Fog hangs over the Iowa landscape, covering the cornstalks, hiding the scattered trees, blocking out the sun. A few hours later, no trace of the mist remains. Blue sky stretches to the horizon, spotted with an occasional cottony cloud.
The Bible says that’s what our lives are like: “You do not know what tomorrow will bring. What is your life? For you are a mist that appears for a little time and then vanishes” (James 4:14, ESV)
For the past few weeks, I’ve been writing about the “absolute best” Bucket List. Once you know your destiny, it’s important to invite others to come along. But the fleeting nature of life should drive us to add other items to our list.
One that comes to mind is to leave no unresolved issues with others.
Recently, an unexpected death reminded our extended family of the brevity of life. In the aftermath, brothers and sisters who had not spoken in years reached out to support the mother in her grief. Not all the wounds have healed, and perhaps never will, but the process has begun. The lines of communication are open again.
Why is it so hard to extend forgiveness? Our pride is hurt, our pocketbook may be thinner, our heart may be broken. But in many cases, the other person has been harmed in some way as well.
We must look to the one ultimate example of forgiveness–Jesus Christ, who forgave those who sent him to the cross. Even as he was dying, he asked the Father to forgive them because “they do not know what they are doing.”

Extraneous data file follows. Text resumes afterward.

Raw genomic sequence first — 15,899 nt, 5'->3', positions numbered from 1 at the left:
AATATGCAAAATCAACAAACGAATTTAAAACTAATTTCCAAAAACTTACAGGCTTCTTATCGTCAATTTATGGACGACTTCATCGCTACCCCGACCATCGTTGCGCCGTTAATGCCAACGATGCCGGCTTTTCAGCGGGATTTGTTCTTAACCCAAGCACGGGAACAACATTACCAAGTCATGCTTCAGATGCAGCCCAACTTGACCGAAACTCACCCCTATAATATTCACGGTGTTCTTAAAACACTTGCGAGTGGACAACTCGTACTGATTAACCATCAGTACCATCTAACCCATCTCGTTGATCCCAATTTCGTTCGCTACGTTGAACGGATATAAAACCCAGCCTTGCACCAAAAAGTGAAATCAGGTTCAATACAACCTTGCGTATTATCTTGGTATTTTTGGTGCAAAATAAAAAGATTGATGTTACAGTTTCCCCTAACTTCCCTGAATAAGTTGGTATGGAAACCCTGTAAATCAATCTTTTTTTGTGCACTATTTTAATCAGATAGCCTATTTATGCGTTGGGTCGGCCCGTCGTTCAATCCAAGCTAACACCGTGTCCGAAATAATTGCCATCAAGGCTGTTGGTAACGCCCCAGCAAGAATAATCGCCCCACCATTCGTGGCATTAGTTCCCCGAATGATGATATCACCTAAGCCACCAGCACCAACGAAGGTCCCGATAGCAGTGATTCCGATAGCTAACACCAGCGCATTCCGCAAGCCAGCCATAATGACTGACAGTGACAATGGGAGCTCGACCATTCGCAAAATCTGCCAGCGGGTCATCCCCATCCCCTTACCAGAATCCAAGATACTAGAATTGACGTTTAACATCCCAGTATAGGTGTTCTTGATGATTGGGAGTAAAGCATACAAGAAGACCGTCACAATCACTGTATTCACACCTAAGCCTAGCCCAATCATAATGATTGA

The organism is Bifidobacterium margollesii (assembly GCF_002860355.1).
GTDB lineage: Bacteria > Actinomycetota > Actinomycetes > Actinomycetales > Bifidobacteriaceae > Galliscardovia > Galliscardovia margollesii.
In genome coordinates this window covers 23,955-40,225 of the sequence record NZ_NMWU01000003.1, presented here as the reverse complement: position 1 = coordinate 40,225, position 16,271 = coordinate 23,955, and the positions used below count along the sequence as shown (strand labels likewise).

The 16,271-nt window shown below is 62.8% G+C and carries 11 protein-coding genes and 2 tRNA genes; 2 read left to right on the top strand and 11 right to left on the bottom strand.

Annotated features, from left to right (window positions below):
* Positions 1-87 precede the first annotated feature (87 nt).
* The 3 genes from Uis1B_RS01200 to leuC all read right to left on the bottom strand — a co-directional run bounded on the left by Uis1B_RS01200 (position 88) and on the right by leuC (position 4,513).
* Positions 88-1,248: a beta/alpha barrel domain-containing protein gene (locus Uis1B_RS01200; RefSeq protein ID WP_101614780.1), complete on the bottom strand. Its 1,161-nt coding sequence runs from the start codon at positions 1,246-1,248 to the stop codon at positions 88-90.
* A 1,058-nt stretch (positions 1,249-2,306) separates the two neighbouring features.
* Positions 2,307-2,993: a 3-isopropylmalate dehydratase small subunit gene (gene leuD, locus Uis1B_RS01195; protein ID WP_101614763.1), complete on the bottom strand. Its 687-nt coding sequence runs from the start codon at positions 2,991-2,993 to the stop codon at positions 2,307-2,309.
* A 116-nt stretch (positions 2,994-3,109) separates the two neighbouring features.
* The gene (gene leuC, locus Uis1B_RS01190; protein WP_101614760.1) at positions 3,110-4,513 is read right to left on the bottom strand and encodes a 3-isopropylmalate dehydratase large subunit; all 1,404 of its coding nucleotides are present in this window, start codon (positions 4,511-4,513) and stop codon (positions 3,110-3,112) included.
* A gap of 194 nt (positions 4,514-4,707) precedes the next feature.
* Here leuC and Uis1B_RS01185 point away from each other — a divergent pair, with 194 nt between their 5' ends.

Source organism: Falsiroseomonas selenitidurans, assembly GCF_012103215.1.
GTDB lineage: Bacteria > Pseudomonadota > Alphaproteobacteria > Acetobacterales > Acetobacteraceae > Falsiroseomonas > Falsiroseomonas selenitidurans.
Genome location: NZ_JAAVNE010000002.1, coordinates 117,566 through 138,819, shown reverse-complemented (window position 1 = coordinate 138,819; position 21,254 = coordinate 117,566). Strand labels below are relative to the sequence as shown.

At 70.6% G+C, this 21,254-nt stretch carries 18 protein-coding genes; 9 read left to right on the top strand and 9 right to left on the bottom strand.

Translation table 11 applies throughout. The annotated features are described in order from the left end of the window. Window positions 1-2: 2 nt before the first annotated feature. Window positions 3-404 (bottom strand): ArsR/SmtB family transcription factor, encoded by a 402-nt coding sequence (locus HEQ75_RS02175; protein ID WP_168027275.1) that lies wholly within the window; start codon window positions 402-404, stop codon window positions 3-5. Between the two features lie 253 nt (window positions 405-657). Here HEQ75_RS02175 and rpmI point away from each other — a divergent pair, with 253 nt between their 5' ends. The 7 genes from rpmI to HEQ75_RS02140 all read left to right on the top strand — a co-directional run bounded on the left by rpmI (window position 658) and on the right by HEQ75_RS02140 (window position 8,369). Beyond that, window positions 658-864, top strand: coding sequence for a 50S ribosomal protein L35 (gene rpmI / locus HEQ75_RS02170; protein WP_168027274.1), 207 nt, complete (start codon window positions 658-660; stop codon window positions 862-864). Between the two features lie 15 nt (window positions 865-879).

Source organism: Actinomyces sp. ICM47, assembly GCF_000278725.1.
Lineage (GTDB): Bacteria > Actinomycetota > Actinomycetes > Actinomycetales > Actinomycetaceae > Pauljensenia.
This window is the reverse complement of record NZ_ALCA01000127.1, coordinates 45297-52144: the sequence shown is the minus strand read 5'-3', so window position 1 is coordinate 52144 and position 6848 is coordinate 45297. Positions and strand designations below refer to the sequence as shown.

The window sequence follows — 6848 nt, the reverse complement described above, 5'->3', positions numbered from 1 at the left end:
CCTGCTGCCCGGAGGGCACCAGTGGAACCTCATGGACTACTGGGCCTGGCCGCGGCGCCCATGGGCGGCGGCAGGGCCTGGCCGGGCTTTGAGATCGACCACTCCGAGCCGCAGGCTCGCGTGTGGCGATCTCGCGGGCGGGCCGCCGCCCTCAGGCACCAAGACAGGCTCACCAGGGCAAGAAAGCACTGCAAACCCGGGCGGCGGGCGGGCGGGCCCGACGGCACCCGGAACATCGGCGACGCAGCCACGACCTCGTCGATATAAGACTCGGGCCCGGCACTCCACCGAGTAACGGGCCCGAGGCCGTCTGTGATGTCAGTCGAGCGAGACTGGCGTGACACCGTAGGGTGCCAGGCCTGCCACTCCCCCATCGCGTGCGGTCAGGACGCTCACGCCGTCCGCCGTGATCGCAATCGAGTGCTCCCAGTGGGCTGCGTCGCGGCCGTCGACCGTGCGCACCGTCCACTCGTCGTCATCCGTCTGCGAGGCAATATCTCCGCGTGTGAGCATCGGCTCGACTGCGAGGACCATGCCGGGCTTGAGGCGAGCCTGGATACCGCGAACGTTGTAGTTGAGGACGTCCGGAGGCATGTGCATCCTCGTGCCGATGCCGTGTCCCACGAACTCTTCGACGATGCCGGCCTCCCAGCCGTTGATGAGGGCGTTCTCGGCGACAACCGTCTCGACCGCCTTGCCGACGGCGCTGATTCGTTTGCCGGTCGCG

And in willingly giving His life on the cross, He offered forgiveness to each one of us–for everything, whether we knew what we were doing or not.
Sometimes, a broken relationship occurs and one person does not realize what he or she has done to cause hurt. Other times, the action was intentional. Either way, Christ’s command is to forgive, “For if you forgive others their trespasses, your heavenly Father will also forgive you” (Matthew 6:14, ESV). When we look at the cross and realize the depth of His forgiveness, how can we not extend a small measure of forgiveness to others?
I know that some scars are so ugly, some wounds so deep, that one cannot just decide to forgive and be healed immediately. Sometimes, it takes years of counseling to recover what was taken away.
What I am saying, though, is that life is too short to allow those wounds to fester. Let Christ put a salve on your wounds, then, with His help, reach out and begin to mend the broken relationship.
For in a few moments, your life–or the other person’s–will end, and it will be too late.